The US movement to fight anti-Black racism continues to grow on a global scale. On Tuesday night, co-founder of the Black Lives Matter movement Patrisse Cullors returned from a 10-day speaking tour across the United Kingdom and Ireland.
The Ferguson Action Tour aimed to amplify solidarity for families and protesters in Ferguson and across the US, in addition to renewing visibility for victims of state violence in the UK.
During the trip, Cullors presented to the British Houses of Parliament, alongside 10 families who experienced state violence, met with members of Black and immigrant communities across the UK, and connected with activists who fought in the Irish struggle for self-determination against the British.
The European trip came less than two weeks after Cullors returned from a 10-day delegation to Palestine with the Dream Defenders and representatives from Ferguson and other racial justice groups.
“When I look back in history at some of the great leaders of our movement–the Black Panther Party, Martin Luther King–folks always spoke about the international struggle and also traveled internationally,” Cullors said. “Part of this work is ‘act locally, think globally’ and you can’t think globally without being present with people in their countries and having that conversation and sitting with them.”
For Cullors, the trip demonstrated the global scope of Black Lives Matter, a movement she founded alongside Alicia Garza and Opal Tometi in the wake of Trayvon Martin’s killing.
“We can often be very narrow in our approach here in the US and I met so many folks in the UK and Ireland who are in such deep solidarity with us,” Cullors said. “I think it’s imperative that we also extend the solidarity. The Black Lives Matter Movement is in fact global. Whether we understand it as a global project or not, people understand it as such.”
Cullors said that she has always had an international focus, but the Ferguson Action Tour gave her a better sense of how to put internationalism into practice.
“One concrete thing is actually showing up to people’s countries and having conversations about antiblack racism and capitalism and the impact it has on the people of that place,” she said before describing an action she participated in on Tuesday.
Cullors joined British activists in occupying the London headquarters of G4S, the world’s largest private security corporation. Activists protested the acquittal of three G4S employees in the manslaughter of 46-year-old Angolan detainee Jimmy Mubenga. The group also protested G4S’s operations in the occupied West Bank, holding a banner reading “Ferguson, Palestine, UK, Stop Racist Killings, Stop G4S.”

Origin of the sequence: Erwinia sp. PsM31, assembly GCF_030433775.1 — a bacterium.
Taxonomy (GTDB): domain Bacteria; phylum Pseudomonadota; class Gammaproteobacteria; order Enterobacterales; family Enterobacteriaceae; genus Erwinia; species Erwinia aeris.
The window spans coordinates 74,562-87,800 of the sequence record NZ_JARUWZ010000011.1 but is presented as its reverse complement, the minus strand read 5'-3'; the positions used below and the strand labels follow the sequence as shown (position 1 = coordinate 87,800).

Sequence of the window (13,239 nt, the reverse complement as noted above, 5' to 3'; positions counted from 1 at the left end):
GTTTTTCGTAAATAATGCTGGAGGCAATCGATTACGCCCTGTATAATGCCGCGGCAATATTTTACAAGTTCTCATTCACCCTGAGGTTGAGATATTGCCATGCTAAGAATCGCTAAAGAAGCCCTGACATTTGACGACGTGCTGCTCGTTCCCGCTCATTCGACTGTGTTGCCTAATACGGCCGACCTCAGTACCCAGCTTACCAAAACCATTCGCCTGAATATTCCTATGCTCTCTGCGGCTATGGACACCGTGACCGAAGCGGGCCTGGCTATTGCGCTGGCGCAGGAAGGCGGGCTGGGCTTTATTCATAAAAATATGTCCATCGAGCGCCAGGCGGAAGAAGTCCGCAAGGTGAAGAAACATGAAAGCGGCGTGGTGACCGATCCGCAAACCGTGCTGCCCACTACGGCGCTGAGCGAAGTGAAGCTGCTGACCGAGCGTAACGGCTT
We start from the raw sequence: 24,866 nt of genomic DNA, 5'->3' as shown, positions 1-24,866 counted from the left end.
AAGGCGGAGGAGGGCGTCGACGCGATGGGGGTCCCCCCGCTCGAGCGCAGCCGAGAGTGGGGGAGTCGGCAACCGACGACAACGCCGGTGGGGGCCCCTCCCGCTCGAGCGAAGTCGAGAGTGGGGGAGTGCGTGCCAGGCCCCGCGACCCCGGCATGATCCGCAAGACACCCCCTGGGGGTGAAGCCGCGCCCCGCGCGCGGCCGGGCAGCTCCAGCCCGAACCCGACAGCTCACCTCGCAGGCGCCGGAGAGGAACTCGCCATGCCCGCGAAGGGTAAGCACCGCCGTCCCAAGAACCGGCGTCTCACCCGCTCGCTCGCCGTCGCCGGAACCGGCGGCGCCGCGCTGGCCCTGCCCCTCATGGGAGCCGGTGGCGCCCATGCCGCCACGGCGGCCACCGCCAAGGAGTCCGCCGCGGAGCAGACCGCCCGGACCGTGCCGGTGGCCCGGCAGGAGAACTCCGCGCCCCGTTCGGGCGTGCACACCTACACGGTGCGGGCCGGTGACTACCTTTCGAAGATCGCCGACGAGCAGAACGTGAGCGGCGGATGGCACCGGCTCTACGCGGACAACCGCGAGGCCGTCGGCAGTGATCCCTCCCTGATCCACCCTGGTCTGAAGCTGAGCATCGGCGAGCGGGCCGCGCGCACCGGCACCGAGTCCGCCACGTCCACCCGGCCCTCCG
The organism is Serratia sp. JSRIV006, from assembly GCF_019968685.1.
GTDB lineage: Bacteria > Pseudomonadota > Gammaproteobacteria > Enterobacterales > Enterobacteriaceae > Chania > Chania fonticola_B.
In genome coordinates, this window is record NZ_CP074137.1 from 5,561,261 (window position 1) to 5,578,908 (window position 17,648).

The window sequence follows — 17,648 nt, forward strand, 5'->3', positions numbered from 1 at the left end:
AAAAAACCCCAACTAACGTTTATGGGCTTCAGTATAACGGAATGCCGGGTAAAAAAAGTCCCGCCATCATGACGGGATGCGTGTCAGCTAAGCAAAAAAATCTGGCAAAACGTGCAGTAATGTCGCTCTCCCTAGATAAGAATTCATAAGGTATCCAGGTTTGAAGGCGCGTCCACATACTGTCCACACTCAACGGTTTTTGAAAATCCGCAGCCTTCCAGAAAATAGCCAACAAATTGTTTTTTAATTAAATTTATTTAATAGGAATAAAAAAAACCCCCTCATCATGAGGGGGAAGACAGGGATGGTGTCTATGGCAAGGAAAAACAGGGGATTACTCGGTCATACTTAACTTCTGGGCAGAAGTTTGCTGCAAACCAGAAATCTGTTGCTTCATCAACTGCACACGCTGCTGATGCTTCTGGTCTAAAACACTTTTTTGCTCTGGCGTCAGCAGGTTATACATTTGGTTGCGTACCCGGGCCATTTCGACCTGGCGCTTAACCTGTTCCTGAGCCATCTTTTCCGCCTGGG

Cullors said it was important to make direct connections between law enforcement, private security, and their relationship to people in the US, UK and abroad.
In Ireland, Cullors spoke at a rally in Derry to commemorate civilians who were shot and killed by the British Army during a protest against trials without detention in 1972.
She was also able to connect with longtime activists who had been in direct relationship with the Black Panther Party during the Irish struggle for liberation.
“They were so excited to meet folks who are leading the Black Lives Matter movement,” Cullors said. “There was this very deep sense of solidarity.”
Part of this solidarity came through shared experiences of identity-based violence, Cullors said.
“There’s a lot of vigilantes and vigilantism [against Irish Catholics] in the same way that there’s White vigilantes who kill Black people. Just having this conversation with White-skinned people and the oppression they face with the UK government was really fascinating.”
“What was also really fascinating was the level of clarity they had about anti-Black racism,” Cullors continued.
She recalled Irish activists’ specific critiques of Irish people in the US, particularly in New York City where many are members of the police force.
“They had this very piercing point around which side of history are Irish people going to be on once they’re giving power and privilege,” Cullors said.
Another interesting point arose in the UK, where Cullors learned that Desi, Arab and immigrant communities are starting to identify as Black to make a political statement. According to Cullors, this reclamation of Blackness is similar to use of the term ‘POC’ in the US.
“On the one hand it’s amazing to hear Desi and Arab folks say they’re Black and align themselves with Blackness as a political frame,” Cullors reflected.
Yet this identification yields similar issues to the blanket term ‘people of color,’ she added.
“What ends up happening is similar to when you have this POC conversation. People of African descent become missing as part of the conversation.”
Cullors said it means a great deal to spend most of 2015 so far representing Black Lives Matter abroad.
“Social media has a real time presence but it’s not the same as meeting individuals hearing their stories, looking them in the eyes, and promising we’ll bring their stories back,” she said. “It creates a greater threat to the US government and the UK government.”
Drawing connections between people under struggle does not negate the specific histories of those communities, she concluded.
“We understand the specificities of our struggles but we also understand that oppression is oppression.”
For more snapshots of the tour, follow Patrisse Cullors on Twitter @osope and view the hashtags #BLMLondon and #BLMIreland.